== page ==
The long and drawn-out saga of the 2014 Manteca Unified school board election may soon be drawing to a close.
And a clearer understanding of what exactly happened in the cases of Alexander Bronson and Ashley Drain – both of whom unseated incumbents to earn a seat on the board but later resigned after charges of election fraud were filed by the San Joaquin County District Attorney’s office – may finally be in sight.
Next week Alexander Bronson – a Lincoln High of Stockton and University of SouthernCalifornia graduate who was attempting to jumpstart his public service career by running for public office – could be called to testify once the trial of Sam Fant begins in San Joaquin Superior Court in Stockton. Bronson, who was the first to resign once charges were filed against him, accepted a plea deal in exchange for his participation with prosecutors and will be sentenced early next month.
Fant’s trial is set to begin on March 20, but according to the District Attorney’s office, the actual meat of the trial might not begin for several months. He’s being charged with two counts of election fraud and two counts of conspiracy for what investigators believe is playing a role in recruiting Bronson and Drain to run for the school board despite the fact that they lived outside of the area.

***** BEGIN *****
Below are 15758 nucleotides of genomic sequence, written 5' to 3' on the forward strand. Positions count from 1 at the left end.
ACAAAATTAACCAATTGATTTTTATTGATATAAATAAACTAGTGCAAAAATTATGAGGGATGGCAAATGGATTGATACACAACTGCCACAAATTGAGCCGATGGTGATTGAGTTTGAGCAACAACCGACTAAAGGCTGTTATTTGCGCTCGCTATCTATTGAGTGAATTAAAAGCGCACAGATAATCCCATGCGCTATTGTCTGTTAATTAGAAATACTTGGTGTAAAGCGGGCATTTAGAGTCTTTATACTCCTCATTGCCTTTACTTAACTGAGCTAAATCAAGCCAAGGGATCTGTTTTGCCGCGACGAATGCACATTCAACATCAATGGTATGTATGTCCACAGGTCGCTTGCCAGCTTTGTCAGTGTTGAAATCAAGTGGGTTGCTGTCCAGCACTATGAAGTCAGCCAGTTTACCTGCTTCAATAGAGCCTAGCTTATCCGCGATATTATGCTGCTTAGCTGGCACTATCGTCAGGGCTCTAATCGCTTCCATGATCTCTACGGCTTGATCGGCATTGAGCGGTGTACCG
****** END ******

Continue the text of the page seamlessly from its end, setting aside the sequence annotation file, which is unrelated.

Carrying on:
The charges against Fant, who unsuccessfully ran for Stockton City Council this past November, didn’t come until information about his involvement came to light during the initial legal proceedings against Bronson and Drain. While Bronson immediately resigned from his elected post once charges were filed against him in April of 2015, Drain maintained her innocence and remained on the board until August of that year when she ultimately resigned on the advice of her attorney at the time. Both of their positions were appointed to people who ultimately ran in the ensuing election to solidify them.
And while Fant tried unsuccessfully to have the district attorney’s office removed from the prosecution by alleging bias and misconduct – a strategy that was duplicated by Drain in October, citing racial bias – Bronson took the plea deal that was offered to him in exchange for testimony. Drain was offered the same plea deal at Bronson and even hinted that she would be willing to accept one, but ultimately turned it down and has decided to take her case to trial. She has had several attorneys represent her during that period, and the counsel changes have led to delays in the start of her actual trial.
Bronson, who like Fant, worked at the Stockton Boys and Girls Club prior to choosing to enter public life, is scheduled to be sentenced on April 7.
To contact reporter Jason Campbell email email@example.com or call 209.249.3544.